Choose your battles. That’s a phrase my mother doesn’t like. Too war like I guess.
Yesterday I weeded so much I could still see them when I closed my eyes long after I finished for the day. The picture above doesn’t do the day’s work justice. The weed is mostly ground ivy and if we could make fuel out of it we could fuel the world. Another interesting one called (I think) hairy bitter cress kept exploding in my face every time I touched it. Not a great time to weed though. Dry as a desert but once I got started I couldn’t stop.
Much of the weeds actually came from this area. I need to fill in this space with something like prairie dropseed, little bluestem, purple coneflower and heath aster. For now I’ll probably cover the bare areas with cardboard and then cover that with
this homemade mulch.
Mullein is listed as an invasive species but its also a biennial. The plants in the picture resulted from me letting one go to seed a few years ago. With these I’ll cut off the flower before it seeds but before then I’ll leave it to cover area, provide organic matter and I don’t think it looks too bad. We’ll see.
You may not be able to spot the temporary bunny fence in the photo and that’s the idea. I made it out of bird netting, sticks, landscape fabric staples (to clamp down the netting) and this really cool stuff I found at the hardware store called
Bond Manufacturing Twist Tie Dispenser With Cutter. Very cool stuff. This may work because there’s also plenty of unfenced lettuce and other things for these adorable but not so garden friendly furry friends. So, hopefully I’ll have a somewhat easy to install, reusable, bunny fence that keeps out the bunnies. We’ll see.
I planted a variety of native plant seeds in the fall. So far I haven’t seen any signs of the golden Alexanders, Bush’s coneflower, butterfly weed, wild bergamot, columbine, New England asters, goldenrod, gray sedge, New York ironweed and little bluestem. It may be the winter was too warm for the right stratification or the fact we’ve been having a severe drought or they just haven’t come up yet. I’ll give them another month or so.
What will I grow here?
Violets? What would I do without them? They are tough as nails and so pretty right now.
Got this beauty as a bare root from Izel Plants. At 3 for $10.00, it was much less expensive than buying them potted.
You can see the artistry of this homemade border I made with stuff I had laying around.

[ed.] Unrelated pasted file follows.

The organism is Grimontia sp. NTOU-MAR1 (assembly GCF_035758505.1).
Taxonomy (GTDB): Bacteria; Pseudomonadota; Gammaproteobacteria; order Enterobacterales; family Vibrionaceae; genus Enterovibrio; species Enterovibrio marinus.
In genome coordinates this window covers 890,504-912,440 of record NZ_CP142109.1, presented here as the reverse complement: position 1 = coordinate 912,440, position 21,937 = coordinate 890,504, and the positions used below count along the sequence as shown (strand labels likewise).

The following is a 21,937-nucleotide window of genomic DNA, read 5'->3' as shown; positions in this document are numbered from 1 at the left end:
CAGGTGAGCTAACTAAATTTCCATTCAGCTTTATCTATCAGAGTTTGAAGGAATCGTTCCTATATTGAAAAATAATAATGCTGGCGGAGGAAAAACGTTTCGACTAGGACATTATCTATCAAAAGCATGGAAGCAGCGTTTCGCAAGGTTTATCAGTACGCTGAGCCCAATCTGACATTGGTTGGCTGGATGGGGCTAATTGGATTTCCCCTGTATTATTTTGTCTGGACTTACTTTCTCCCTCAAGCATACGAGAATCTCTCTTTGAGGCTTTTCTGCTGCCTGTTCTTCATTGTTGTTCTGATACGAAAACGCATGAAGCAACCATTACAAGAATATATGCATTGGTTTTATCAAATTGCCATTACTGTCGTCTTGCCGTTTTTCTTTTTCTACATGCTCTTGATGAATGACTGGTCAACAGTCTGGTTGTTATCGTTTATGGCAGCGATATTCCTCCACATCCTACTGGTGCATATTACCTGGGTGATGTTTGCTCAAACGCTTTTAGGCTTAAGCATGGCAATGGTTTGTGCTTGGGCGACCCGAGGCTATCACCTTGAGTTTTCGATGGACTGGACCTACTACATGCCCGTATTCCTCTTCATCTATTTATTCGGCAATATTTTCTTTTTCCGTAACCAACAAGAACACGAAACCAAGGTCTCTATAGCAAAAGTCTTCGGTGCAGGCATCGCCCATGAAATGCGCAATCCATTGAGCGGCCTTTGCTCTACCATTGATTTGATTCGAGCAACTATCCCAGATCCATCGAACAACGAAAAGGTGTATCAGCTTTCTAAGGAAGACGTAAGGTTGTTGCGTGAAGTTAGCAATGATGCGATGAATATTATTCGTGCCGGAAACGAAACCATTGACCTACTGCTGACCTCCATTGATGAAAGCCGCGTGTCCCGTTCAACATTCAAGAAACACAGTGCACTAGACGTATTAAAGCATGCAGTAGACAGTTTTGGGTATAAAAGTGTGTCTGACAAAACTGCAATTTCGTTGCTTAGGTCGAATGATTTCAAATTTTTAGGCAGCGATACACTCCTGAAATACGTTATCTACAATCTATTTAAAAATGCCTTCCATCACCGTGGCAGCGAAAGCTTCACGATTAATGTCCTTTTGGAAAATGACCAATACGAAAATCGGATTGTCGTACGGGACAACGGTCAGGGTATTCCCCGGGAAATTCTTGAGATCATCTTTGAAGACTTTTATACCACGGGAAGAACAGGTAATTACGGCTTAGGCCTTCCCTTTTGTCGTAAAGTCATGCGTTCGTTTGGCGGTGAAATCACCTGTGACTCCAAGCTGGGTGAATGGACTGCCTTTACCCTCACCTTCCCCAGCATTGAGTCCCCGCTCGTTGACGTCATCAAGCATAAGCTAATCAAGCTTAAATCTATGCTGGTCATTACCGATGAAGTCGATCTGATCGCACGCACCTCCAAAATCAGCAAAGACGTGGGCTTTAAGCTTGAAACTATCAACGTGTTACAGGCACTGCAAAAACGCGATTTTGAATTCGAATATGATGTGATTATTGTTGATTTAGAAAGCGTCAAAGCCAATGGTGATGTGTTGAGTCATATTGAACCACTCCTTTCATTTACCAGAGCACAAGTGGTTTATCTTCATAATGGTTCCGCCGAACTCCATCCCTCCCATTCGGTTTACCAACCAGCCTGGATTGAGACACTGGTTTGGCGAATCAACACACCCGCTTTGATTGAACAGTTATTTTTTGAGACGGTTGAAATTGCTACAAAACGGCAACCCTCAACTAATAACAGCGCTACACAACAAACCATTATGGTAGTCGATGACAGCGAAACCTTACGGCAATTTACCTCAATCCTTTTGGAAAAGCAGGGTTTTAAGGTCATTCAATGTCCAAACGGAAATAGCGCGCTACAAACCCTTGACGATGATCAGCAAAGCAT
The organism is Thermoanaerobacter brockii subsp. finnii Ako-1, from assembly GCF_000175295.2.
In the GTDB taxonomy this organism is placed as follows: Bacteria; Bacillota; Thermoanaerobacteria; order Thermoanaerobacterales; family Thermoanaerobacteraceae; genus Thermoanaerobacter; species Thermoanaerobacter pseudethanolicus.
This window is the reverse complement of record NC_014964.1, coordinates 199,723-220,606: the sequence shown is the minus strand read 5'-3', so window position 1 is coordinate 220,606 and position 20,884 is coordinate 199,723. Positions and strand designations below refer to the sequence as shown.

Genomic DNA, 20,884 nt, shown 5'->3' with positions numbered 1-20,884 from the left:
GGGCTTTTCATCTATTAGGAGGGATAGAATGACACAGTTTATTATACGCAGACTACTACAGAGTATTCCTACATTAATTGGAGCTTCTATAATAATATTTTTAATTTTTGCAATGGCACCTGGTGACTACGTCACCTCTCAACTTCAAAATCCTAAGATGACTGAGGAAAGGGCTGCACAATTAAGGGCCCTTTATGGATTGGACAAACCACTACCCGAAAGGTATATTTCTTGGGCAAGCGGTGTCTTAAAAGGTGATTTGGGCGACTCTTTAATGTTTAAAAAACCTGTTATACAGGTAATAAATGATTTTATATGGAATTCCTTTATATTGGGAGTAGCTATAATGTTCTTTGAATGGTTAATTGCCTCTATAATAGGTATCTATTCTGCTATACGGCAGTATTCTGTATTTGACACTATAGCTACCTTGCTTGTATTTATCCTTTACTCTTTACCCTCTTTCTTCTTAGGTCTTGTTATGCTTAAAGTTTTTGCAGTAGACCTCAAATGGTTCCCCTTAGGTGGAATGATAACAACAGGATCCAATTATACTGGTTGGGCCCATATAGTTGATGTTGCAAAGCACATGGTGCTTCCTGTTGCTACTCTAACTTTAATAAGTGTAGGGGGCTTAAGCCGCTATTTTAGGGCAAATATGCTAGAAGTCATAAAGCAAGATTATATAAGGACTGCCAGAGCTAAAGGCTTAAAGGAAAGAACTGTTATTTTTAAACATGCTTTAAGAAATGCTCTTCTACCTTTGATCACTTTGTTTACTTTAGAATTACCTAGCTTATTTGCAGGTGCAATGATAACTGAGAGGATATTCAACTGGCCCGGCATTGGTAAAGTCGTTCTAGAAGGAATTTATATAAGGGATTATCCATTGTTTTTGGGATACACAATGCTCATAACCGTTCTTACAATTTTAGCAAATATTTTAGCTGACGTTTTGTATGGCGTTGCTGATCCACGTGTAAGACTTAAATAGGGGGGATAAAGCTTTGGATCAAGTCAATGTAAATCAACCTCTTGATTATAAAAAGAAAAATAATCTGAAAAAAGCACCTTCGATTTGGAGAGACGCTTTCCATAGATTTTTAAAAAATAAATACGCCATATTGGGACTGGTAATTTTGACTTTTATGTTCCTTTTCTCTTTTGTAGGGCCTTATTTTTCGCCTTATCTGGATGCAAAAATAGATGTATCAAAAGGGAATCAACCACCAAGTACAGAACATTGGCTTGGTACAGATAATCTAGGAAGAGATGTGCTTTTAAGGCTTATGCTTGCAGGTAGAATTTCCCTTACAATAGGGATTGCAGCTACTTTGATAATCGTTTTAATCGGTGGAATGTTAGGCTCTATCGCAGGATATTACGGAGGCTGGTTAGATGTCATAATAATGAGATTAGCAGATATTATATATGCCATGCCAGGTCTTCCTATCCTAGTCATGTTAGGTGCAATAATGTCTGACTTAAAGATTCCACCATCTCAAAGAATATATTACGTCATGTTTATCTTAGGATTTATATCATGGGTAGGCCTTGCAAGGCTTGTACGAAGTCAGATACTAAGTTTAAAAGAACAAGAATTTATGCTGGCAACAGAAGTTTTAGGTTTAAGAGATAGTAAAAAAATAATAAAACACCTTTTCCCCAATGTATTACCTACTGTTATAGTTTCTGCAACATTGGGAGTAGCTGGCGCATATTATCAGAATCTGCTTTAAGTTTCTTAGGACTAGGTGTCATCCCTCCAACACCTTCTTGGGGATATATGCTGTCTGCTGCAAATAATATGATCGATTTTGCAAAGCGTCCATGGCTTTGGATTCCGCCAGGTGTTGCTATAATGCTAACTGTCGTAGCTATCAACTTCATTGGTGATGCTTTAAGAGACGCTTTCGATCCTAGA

Not exactly a picture out of Better Home and Gardens but there is some logic to this. I made a raised bed out of soil I removed from below. The area below is now the early stages of a rain garden with great blue lobelia, sneezeweed, boneset, milkweed and of course, violets. The brown stuff in the raised bed is the remnants of sorghum-sudangrass, a cover crop that produces loads of organic matter and grows great here.
Imagine a pawpaw tree growing in the center of this photo but for now the central characters in the scene are wild bergamot, big bluestem and lovage. This year I’ll be cutting the bergamot down after it flowers to prevent it from getting too tall and flopping and to induce a second flowering.
All kinds of things happening here. In the foreground is a raised bed where I’m growing mustards and peas as a cover crop and for eating. To the right is a swale I made a few years ago to divert run-off water. In it, will be switchgrass, great blue lobelia, sneezeweed, white snakeroot, milkweed and hopefully gray sedge, goldenrod and New England aster, seeds I planted in fall. I put cardboard on the banks where I’ll probably plant little bluestem or something. The 2 cylinders made of wire mesh are protecting my latest find, Allegheny Plum, a rare and threatened native shrub. For now they’re only a few inches high but alive. There are two weedy asparagus beds and two other raised beds where I’ll be growing tomatoes, garlic, peppers and lettuce.
My neighbor seems to like cinderblock. I’m not so fond. I’ve planted New York ironweed, winterberry, switchgrass, big bluestem and American holly to hide it. Virginia creeper is also looking promising.
Sadly, I cut down a wild black cherry because I thought it was too close to the house. With its trunk and a trash can lid, I’ve made a bird bath.
But all over the garden are these little wild cherries that give me ideas.